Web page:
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J Gerontol A Biol Sci Med Sci. 2004 Jul;59(7):755-61.

The deleterious effects of bed rest among community-living older persons.

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Yale University School of Medicine, Dorothy Adler Geriatric Assessment Center, 20 York Street, New Haven, CT 06504, USA.



Older persons often "take to bed" while they are ill or injured, but relatively little is known about the functional consequences of bed rest among community-living older persons. In this prospective cohort study, the association between episodes of bed rest and functional decline was evaluated during an 18-month period.


Participants included 680 nondisabled, community-living persons aged 70 years or older. They were separated into 2 groups according to the presence or absence of physical frailty, which was defined based on slow gait speed. Episodes of bed rest were ascertained each month in a telephone interview for a median of 18 months. The completion rate was 99.1%. Functional decline was defined as a worsening in scores between the baseline and 18-month follow-up assessments in 1 or more of the following measures: instrumental activities of daily living, mobility, physical activity, and social activity.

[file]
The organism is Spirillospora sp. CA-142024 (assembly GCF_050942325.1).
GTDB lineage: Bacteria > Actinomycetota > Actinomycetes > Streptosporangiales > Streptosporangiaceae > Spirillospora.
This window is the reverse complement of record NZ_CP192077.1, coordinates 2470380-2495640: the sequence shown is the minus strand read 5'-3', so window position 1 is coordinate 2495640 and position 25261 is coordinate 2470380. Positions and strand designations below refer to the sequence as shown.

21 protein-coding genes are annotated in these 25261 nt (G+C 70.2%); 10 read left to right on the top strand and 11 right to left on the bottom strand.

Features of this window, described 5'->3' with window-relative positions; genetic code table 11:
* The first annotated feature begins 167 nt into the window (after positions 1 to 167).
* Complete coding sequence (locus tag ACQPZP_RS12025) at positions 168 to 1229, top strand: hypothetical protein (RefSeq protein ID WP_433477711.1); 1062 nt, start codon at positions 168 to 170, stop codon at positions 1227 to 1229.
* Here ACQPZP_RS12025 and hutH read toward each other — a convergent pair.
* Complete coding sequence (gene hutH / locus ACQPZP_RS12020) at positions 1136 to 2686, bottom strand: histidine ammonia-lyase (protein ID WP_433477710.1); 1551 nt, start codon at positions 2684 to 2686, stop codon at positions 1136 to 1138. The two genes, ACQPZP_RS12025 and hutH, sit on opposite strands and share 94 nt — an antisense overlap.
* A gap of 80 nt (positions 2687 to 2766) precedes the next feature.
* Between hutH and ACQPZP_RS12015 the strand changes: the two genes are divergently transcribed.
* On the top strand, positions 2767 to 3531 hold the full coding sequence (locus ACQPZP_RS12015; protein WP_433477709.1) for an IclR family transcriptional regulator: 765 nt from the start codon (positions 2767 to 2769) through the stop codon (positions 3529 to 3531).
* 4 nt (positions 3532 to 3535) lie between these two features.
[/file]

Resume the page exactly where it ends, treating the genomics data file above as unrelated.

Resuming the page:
Among the 404 (59.4%) participants who had at least 1 episode of bed rest, the mean number of months with bed rest was 2.8 (standard deviation, 2.4). After adjustments were made for several potential confounders, the number of months with bed rest was significantly associated with decline in each of the functional measures. Significant associations were also observed for each of the functional outcomes among participants who were not physically frail, but they were observed only for instrumental activities of daily living disability among participants who were physically frail.


These findings indicate that episodes of bed rest among community-living older persons are associated with decline in several important indicators of function.

[Indexed for MEDLINE]

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